Mass vaccinations in UK, Israel as measles scare continues
AP Photo/Damian Dovarganes
There are fears that an Israeli measles epidemic, which revealed a lack of vaccinations in some groups in Israeli society, has now reached the United Kingdom.
According to local newspaper The Jewish Chronicle, more than 500 children had to receive emergency vaccinations following an outbreak of 63 cases among London's Haredi population.
In an interview with the Chronicle, a local doctor, Joseph Spitzer, said that immunization rates in the haredi community was “definitely lower than the general population". He cited large families, lack of time, "urban myths regarding “dangers” of the MMR vaccine", and also a mistrust of secular authorities as reasons for the phenomenon.
The Haredi community in the northeastern neighborhoods of Hackney and Haringey is the largest in Europe, with a fast-growing population of 30,000.
There are strong ties to the Haredi community in both the USA and Israel, which has sprouted fears that the illness came to the British capital with people coming back from celebrating the high holidays in the fall.
These mirror similar concerns about the ultra-orthodox communities in New York and New Jersey, where more than 100 cases were reported between the months of October and November.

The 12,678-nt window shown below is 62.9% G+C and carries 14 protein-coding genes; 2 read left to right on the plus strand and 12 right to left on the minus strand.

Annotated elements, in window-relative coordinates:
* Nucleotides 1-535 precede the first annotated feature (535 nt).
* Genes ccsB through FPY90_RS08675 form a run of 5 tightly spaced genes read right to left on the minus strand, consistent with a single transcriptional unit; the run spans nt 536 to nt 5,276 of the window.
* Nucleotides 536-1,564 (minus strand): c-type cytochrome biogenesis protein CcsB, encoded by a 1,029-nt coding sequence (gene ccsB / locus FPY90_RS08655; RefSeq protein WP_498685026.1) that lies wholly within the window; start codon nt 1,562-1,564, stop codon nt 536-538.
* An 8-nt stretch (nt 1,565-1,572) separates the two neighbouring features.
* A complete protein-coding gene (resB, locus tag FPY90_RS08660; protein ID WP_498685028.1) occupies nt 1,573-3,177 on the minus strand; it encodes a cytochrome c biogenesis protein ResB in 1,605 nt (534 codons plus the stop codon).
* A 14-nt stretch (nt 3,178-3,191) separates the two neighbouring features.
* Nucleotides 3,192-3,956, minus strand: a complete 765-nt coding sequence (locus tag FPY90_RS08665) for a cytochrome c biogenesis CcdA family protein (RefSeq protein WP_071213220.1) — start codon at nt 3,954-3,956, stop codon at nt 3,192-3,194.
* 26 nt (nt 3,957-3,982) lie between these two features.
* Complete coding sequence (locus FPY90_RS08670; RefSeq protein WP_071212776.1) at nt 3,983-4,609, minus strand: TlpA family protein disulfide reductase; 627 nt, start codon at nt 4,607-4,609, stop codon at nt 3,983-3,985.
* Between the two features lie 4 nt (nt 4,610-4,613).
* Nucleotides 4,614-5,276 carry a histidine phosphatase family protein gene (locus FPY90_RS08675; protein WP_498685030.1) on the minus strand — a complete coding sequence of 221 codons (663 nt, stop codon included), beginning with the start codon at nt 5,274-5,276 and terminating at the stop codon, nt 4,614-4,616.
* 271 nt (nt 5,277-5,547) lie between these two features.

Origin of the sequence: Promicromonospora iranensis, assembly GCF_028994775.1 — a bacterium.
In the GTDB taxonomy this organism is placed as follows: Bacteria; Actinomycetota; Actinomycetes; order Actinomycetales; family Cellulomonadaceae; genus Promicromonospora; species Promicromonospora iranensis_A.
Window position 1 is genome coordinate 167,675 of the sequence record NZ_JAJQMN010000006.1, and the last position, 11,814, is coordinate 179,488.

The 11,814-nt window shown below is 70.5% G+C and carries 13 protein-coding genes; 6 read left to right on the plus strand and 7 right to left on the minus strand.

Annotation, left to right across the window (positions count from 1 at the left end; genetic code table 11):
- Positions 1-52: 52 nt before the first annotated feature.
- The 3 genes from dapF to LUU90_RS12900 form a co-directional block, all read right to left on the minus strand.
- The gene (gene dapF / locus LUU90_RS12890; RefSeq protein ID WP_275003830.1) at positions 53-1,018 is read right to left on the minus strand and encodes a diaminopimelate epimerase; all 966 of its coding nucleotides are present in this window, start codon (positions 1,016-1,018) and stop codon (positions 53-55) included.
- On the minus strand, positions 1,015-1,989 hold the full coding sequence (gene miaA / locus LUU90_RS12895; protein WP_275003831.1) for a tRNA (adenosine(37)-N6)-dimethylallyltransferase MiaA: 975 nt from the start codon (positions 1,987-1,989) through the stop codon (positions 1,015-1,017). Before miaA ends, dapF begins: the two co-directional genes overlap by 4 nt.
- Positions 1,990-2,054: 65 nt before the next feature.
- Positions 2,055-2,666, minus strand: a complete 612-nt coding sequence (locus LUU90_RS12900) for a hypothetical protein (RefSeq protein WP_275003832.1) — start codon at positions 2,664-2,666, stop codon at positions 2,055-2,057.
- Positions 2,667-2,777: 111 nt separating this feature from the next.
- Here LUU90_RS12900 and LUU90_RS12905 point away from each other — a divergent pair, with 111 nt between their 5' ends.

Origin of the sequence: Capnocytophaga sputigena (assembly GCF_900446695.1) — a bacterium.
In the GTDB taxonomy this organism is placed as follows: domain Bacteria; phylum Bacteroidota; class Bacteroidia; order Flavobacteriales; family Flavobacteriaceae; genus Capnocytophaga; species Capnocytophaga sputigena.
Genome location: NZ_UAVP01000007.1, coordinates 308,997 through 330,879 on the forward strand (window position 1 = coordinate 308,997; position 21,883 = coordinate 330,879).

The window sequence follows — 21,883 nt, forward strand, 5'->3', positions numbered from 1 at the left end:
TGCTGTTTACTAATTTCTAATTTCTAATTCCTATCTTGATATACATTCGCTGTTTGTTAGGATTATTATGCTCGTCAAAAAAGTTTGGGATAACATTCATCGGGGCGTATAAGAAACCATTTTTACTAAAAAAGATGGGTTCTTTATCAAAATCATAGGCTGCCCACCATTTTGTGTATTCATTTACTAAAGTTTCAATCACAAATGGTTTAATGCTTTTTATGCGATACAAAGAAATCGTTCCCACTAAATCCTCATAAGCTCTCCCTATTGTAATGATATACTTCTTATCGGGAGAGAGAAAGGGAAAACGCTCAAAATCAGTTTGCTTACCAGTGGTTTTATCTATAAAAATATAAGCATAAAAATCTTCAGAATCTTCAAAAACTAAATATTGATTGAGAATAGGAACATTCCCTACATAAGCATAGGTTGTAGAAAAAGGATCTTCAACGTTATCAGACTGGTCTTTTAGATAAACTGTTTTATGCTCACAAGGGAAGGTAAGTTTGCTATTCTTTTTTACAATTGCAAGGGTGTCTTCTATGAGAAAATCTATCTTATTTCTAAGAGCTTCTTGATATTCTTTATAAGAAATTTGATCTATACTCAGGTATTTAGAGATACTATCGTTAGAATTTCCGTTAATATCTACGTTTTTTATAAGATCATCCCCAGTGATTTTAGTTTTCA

This is the latest development in a story that has given ammunition to a hotly debated political issue in the Jewish state.
Measles is a highly infectious disease with a long incubation period. Symptoms can appear more than three weeks after infection.
The illness, which can have drastic consequences, does not have a cure, and kills approximately one in 1,000 infected.
An 18-month old died in Israel in October, and more than 2,000 people have contracted the disease so far, according to the health ministry. The epidemic probably originated somewhere in Eastern Europe.
Israel's immunization rate against measles is close to 95%, a proportion that corresponds to herd immunity.
However, some groups within Israeli society have refused vaccinations. If religious communities seem to be at the center of the controversy, other groups are also at risk.
Last week, low vaccination rates among a secular community in the northern Israeli town of Pardes Hanna was also reported by Israel Hayom. The discovery led to hundreds of emergency vaccinations carried out.
Anti-vaccination information is as endemic as the illness itself, especially among parents of young children. The measles vaccine has been linked to autism, although that rumour is continuously debunked by most experts, and all governmental institutions internationally.
The Israeli parliament is currently debating pro-vaccination legislation.
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